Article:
Serological Evidence of Lyme disease And Possible Introduction of Borrelia along Migratory Bird Routes in Brazil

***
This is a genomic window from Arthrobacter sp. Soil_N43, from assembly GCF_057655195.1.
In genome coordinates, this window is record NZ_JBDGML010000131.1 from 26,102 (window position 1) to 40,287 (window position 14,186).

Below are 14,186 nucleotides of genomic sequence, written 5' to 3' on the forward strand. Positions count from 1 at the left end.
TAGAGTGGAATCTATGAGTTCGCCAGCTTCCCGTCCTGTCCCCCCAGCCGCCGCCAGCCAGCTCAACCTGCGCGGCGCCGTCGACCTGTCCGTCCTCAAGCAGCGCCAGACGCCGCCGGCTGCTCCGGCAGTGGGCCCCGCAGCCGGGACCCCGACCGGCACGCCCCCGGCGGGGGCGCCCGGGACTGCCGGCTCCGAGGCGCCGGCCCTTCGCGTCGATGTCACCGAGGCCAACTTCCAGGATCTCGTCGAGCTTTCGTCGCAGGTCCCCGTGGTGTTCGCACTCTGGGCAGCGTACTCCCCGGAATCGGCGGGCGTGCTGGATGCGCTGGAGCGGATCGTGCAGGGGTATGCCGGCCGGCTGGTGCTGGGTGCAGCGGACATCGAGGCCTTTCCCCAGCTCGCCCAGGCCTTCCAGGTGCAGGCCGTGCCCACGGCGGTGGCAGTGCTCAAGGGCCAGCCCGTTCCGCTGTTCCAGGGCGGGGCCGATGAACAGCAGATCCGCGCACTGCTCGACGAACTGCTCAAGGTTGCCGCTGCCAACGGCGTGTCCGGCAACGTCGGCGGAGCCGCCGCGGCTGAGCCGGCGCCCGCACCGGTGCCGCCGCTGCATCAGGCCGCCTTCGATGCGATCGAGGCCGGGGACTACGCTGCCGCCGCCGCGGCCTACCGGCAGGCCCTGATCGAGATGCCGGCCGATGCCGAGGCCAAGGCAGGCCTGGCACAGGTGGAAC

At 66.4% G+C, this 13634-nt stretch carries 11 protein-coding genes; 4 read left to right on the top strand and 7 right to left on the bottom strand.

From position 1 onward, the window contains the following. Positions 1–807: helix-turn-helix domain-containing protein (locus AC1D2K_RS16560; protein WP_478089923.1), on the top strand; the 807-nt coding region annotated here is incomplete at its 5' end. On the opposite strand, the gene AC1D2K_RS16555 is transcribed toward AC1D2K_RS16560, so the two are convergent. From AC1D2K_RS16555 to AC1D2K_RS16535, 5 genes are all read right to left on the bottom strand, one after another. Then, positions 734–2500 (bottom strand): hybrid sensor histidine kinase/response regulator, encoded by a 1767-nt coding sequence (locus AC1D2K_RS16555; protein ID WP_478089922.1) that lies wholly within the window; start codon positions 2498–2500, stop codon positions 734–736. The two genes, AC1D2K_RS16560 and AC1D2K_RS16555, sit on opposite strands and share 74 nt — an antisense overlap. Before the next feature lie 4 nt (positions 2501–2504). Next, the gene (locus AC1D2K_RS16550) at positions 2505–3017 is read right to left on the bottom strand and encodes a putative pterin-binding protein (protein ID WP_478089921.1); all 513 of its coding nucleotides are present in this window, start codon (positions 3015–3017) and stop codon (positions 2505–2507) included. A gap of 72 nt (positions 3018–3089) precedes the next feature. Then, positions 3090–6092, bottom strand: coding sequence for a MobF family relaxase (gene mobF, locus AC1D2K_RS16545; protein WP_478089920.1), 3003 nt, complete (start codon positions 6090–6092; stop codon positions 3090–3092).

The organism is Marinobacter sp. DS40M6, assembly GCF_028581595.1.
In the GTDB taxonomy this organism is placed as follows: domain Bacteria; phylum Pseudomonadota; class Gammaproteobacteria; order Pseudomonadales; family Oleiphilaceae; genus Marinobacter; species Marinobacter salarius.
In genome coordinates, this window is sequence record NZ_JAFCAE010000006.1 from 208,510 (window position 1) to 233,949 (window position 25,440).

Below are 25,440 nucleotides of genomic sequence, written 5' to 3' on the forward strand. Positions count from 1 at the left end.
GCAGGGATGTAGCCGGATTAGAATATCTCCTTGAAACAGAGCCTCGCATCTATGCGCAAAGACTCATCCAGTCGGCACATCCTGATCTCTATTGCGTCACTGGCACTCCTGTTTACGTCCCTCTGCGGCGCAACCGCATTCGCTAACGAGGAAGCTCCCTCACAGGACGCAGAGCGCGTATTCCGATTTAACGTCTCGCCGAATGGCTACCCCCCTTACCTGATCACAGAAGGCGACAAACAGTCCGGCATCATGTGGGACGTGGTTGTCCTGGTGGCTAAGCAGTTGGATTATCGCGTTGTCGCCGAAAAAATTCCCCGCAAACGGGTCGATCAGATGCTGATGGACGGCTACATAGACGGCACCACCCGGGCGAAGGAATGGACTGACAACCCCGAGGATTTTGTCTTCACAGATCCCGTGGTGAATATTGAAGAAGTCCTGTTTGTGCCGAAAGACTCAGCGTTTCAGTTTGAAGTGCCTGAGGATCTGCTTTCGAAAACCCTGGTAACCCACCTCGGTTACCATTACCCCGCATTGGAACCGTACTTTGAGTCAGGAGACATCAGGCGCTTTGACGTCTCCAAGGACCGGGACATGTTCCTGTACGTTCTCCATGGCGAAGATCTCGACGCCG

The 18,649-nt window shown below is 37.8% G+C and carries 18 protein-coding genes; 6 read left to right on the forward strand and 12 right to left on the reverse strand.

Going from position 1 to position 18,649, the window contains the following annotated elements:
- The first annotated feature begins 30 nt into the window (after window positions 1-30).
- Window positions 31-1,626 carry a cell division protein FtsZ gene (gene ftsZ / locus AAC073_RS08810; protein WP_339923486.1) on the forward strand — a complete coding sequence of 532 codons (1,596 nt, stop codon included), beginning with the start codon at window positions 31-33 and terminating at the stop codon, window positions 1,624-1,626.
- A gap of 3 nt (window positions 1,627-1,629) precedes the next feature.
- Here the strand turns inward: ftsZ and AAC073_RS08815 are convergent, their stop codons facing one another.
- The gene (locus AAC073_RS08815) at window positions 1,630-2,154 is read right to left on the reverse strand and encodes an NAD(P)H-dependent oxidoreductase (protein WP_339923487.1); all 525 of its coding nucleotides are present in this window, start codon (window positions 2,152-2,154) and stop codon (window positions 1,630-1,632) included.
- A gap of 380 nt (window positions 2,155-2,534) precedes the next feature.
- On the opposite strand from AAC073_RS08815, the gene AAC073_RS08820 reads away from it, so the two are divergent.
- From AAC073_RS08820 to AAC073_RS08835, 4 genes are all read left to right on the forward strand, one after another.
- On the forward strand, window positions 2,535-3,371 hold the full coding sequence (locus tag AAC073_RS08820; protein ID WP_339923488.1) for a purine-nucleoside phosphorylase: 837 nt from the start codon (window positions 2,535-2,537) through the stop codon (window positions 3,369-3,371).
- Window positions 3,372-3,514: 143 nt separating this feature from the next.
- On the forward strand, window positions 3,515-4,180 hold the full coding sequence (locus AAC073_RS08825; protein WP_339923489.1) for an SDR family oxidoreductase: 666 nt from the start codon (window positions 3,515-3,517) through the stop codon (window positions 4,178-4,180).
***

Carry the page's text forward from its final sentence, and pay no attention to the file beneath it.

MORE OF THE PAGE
The presence of autochthonous Borrelia burgdorferi sensu lato (s.l.) in Brazil has been unproven until recently because this etiological agent has not been isolated in neither human clinical samples nor in ticks collected in probable areas of infection. However, recent studies have shown that migrating birds can transport ticks infected by bioagents between countries and continents. To evaluate serological evidence of human Borrelia-caused infections in Brazil, and to compare these data with the presence of migratory birds, and testing for spatio-temporal correlation between these two events. Spatiotemporal analysis of Lyme disease-reactive human serologies (2009-2016) and sites and times of migratory bird occurrence of in Brazil was conducted. Geographic groupings were analyzed by estimating Kernel density and Moran I Global Index. To evaluate record temporal structuring, data from months when migratory birds occur in Brazil (September to April), were compared with months of onset of symptoms clinically resembling Lyme borreliosis. Analysis of variance was performed to test whether the presence/absence of migratory birds is associated with the frequency of serologies. Results indicate a spatial association between the events (I=0.53). However, analysis of variance found no significant difference between the presence/absence of migratory birds in Brazil and the frequency of Lyme disease reactive serologies (F=0.564, df=1, p=0.456). The observed spatio-temporal pattern suggests that either translocation of infected vectors or the migration of birds with bacteremia from endemic areas may be responsible for human infections of Lyme borreliosis in Brazil. However, more research, monitoring and surveillance (human and animal) are required to support this hypothesis.